Urban Theme ParkThe title Urban Theme Park suggests something very cosmopolitan. Is that how you envisaged the album? 

That’s nice. I don’t know, I don’t want it to mean anything. A theme is a tune, a park is a place to play, it’s urban, not country music… The picture on the front of the album (left) is a holiday photo in New York. We found somebody’s arm in the photo. It was like a Monty Python arm. I like the strangeness of it.

I understand there’s a new quartet album on the way. What can you tell us about that?

I’m doing lots of writing for various projects: a few new things for Cheltenham as well as playing favourites. All being well, we’ll be recording in the autumn. We’re touring the new music in May. Cheltenham is the first date in a Jazz Services tour.

You play several saxes, as well as clarinet and bass clarinet. Do you have a favourite, or is it just a question of what suits the music?  

Maybe the core thing is tenor sax, although I’ve recently been getting into soprano again. It just suits the music. I tend to write in different ways for each instrument. I write on the piano, and sometimes straight to paper. It seems really obvious what instrument it will be played on. Sometimes the sound is first: the bass clarinet is lovely, and perfect for some situations. I love the alto too, though I play more tenor than anything else. It’s nice to mix up the colours, to change, like Liam does with synth. I really love the way he does that. I don’t say, you have to play synth, he just incorporates it, plays it where you wouldn’t expect it to happen.

This is a purely subjective impression based on what I’ve heard, but the soprano sax seems to be used in a more mainstream way than it used to be. As both performer and teacher, what’s your impression of how all the saxes feature in the contemporary scene?

Some great players play soprano, such as Lol Coxhill. I was very fortunate to do a recording with Steve Lacy in Hans Koller’s big band. I was completely in awe of Lacy, and I got to pick him up from the hotel. We started chatting, and he said, “The soprano is a jealous horn.” They all need time. I find I’m naturally playing soprano more. It doesn’t conflict with the tenor in the way an alto can.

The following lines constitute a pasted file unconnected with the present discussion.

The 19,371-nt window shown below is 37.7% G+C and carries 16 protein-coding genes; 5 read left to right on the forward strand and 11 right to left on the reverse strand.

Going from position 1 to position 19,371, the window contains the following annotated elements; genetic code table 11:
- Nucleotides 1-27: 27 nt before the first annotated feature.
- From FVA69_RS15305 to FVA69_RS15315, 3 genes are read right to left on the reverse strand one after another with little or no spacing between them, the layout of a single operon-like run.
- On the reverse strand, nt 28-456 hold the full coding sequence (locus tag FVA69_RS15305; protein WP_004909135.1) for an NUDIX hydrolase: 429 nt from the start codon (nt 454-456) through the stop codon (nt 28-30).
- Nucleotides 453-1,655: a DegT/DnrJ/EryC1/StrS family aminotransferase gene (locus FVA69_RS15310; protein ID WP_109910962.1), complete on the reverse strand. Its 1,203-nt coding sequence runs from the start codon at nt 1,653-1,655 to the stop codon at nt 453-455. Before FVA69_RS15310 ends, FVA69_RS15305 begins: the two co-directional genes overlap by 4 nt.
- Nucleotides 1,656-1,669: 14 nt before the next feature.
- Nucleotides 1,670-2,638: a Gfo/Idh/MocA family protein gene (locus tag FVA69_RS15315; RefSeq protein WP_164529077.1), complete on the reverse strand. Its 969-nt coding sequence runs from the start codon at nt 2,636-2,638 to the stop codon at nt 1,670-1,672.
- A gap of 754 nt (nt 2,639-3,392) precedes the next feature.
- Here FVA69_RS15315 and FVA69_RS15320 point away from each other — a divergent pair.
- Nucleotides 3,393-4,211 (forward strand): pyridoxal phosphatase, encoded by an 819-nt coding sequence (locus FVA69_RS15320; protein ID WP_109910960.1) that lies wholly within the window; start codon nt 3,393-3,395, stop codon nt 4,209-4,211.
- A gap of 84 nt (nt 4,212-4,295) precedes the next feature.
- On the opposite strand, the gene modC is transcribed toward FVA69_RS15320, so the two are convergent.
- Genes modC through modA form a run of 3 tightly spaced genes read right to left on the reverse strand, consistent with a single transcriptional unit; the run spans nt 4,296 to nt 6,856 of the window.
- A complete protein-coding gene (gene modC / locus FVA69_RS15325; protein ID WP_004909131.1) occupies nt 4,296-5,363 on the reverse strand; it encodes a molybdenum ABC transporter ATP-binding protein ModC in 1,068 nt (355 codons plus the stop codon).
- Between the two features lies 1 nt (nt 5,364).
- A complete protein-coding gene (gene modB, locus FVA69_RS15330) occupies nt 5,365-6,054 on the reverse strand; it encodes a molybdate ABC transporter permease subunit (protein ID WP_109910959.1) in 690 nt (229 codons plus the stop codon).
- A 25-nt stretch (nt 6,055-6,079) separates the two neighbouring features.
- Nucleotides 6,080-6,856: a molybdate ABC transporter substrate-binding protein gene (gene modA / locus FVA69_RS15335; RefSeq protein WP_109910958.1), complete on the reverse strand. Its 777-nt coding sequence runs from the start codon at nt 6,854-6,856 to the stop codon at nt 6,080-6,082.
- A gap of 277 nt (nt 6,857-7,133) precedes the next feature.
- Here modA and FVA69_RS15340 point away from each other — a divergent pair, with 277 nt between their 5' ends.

Julian Siegel Quartet: L-R Oli Hayhurst, Liam Noble, Julian Siegel, Gene Calderazzo

Partisans, which shares Gene Calderazzo, sometimes sounds like an electric cousin to the quartet. What is the relationship for you, as performer and composer, between the two?  

It’s a different 'family' and we don’t play the same music. It’s a piano thing with Liam, and a guitar thing with Phil and Phil co-leads and writes half of the music in Partisans.  I write for the Quartet,  Liam has his own band...check it out!

You’re quite heavily involved in training young jazz musicians. What’s your impression of young musicians today compared to when you were studying? I’ve heard it said by some very distinguished players that young saxophonists today have a much wider range of role models than a generation ago, that they’re more open minded?

There are a lot more young players than there were. It’s fair to say that colleges are turning out many great musicians, who have a good future in the profession. Whether they are more open-minded... people are people. I hear some fantastic sax players around, people really doing stuff, For example, the Chaos Collective is very exciting. They’re brilliant, and the standard is very high.

What advice do you give your students about how to build a successful career?  

I wish there was a secret… Play as well as you can. You need to love it - that’s the core of it. It’s good to get a band. Looking at what I've been saying about Liam and Phil: you need to develop, and can’t learn to play alone. Instead you learn by playing with great people, opening your ears. I’ve had people pushing me, and I’ve had to open my ears, and keep my playing constantly fresh. I remember hearing Dave Brubeck asked the same question. He just said, “You gotta love it.”

  • Julian Siegel is guesting on the opening night of the Guildhall Festival, 22 March. His quartet tours in May, beginning at the Cheltenham Jazz Festival, with dates at Kings Place, Sheffield, Swansea and Brighton confirmed. See his website for full details. 
  • Watch the Julian Siegel Quartet perform live at Pizza Express Jazz Club: